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Academic Paper


Title: A Look at Children’s L2 Phonology Acquisition in the Context Where Several Varieties are Present
Author: Alex Ho-Cheong Leung
Email: click here to access email
Homepage: http://www.northumbria.ac.uk/sd/academic/sass/about/humanities/linguistics/linguisticsstaff/alexleung1/
Institution: Northumbria University
Linguistic Field: Applied Linguistics; Language Acquisition; Phonology
Abstract: The field of applied linguistics has seen an increase in research pertaining to children's concurrent acquisition of multiple languages (e.g. Philp et al. 2008). However, what happens when various varieties of a (second) language are involved remains largely under-researched (see Siegel 2010). This paper looks at the acquisition of L2 English phonology by Hong Kong (HK) Chinese children when multiple varieties are present. /L/ /L/In HK, children whose families employ foreign domestic helpers (FDHs) receive FDH-accented English input from an early age alongside the institutional input they get encompassing the HK, British and American variety. Despite sometimes being treated as auxiliary English teachers (McArthur 2002), FDHs' influence on children's L2 English acquisition has not been widely studied (Crebo 2003). The current study focusing on the influence of Filipino-FDHs is an effort to fill this gap. /L//L/30 kindergarten 3rd graders aged 4:6 to 6, and 30 1st year secondary students aged 12-14 who had received Filipino-accented English or were still receiving ongoing input of such English at the time of data collection participated in this study alongside 30 controls. They took part in perception (picture choosing; AX sound-discrimination) and production tasks (picture naming; pair-matching) that target plosives /p,t,k/ and fricatives /f,v/ which are realised differently in Filipino and HK English. They also participated in an attitude verbal-guise task where they listened to Filipino-, HK-, UK-, US- accented English speech and rated speakers according to personality and status traits./L//L/Results show that participants are better at identifying the Filipino English sounds than the control. However, most participants have not produced Filipino-accented speech in the study. Moreover, attitude data shows ambivalent attitude towards Filipino-accented English. These results highlight the need to further investigate social factors in SLA. This resonates with a number of contributions in Seedhouse et al. (2010) which principally emerged from BAAL2008.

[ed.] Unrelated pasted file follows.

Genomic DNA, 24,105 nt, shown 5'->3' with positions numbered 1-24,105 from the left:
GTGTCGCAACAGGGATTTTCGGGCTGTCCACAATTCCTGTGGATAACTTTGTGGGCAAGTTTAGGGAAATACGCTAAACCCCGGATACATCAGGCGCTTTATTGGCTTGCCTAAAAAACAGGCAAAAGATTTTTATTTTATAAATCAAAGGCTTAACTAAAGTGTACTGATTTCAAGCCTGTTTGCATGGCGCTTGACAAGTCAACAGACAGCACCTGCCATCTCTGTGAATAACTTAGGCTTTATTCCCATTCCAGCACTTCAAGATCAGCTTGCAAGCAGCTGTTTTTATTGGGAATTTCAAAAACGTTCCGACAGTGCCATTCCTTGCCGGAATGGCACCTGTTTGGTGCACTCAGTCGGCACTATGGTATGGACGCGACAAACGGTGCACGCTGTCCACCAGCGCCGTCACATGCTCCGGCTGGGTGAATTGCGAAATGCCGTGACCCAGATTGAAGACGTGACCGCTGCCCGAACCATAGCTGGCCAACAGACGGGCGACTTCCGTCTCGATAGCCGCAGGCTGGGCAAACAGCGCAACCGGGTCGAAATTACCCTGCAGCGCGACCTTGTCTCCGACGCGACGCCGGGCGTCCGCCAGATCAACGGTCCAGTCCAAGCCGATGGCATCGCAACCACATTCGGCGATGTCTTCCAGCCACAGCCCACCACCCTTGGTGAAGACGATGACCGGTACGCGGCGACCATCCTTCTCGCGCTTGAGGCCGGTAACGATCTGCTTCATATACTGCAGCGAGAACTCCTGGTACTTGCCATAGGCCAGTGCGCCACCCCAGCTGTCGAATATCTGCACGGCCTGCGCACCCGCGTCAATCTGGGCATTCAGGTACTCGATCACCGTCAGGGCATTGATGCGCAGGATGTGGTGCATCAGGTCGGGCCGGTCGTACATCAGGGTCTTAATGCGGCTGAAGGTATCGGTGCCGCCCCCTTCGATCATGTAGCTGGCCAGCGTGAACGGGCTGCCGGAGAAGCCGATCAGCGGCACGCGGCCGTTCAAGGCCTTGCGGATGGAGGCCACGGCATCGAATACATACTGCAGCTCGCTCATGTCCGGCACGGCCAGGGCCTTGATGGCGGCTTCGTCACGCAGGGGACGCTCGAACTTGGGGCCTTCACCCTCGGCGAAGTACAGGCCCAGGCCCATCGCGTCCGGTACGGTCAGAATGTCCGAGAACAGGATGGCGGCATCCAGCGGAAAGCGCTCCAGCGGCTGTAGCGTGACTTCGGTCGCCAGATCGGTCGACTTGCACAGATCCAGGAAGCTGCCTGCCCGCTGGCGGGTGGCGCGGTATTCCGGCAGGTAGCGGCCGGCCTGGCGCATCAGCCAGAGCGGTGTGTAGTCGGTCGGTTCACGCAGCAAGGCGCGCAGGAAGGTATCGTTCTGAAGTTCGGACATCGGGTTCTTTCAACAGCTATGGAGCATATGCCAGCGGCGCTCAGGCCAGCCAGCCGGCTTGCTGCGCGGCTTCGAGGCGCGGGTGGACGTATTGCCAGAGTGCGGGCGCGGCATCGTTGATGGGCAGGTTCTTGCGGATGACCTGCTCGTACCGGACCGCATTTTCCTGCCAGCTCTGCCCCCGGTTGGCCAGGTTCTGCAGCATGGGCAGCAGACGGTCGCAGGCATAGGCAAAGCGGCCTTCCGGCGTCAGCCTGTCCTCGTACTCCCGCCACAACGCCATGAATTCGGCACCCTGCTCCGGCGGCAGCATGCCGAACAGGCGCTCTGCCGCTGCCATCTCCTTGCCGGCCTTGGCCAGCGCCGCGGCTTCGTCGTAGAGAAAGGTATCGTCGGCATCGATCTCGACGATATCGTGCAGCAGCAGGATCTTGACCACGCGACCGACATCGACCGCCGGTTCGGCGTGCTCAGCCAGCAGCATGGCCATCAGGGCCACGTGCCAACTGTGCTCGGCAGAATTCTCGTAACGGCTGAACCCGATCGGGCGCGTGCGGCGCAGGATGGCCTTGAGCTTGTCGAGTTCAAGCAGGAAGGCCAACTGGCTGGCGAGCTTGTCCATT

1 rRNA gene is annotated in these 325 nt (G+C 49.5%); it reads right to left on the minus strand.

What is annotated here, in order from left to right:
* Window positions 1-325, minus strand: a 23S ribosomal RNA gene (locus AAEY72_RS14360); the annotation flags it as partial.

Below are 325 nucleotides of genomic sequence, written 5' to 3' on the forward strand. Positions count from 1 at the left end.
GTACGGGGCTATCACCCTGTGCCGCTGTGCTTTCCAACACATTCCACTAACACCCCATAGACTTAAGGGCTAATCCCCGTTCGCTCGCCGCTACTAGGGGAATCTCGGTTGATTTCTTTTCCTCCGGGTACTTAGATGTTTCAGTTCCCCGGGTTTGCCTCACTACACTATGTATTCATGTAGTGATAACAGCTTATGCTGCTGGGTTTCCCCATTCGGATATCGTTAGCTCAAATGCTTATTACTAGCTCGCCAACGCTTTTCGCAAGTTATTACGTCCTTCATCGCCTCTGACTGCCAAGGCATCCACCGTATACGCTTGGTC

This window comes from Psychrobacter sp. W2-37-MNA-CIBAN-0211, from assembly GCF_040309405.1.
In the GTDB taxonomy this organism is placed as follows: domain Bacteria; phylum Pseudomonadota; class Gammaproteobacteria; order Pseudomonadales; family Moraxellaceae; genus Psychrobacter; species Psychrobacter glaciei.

Type: Individual Paper
Status: Completed
Venue: BAAL 2011, University of West England, Bristol, U.K.
Publication Info: Paper at The 44th Annual Meeting of the British Association for Applied Linguistics


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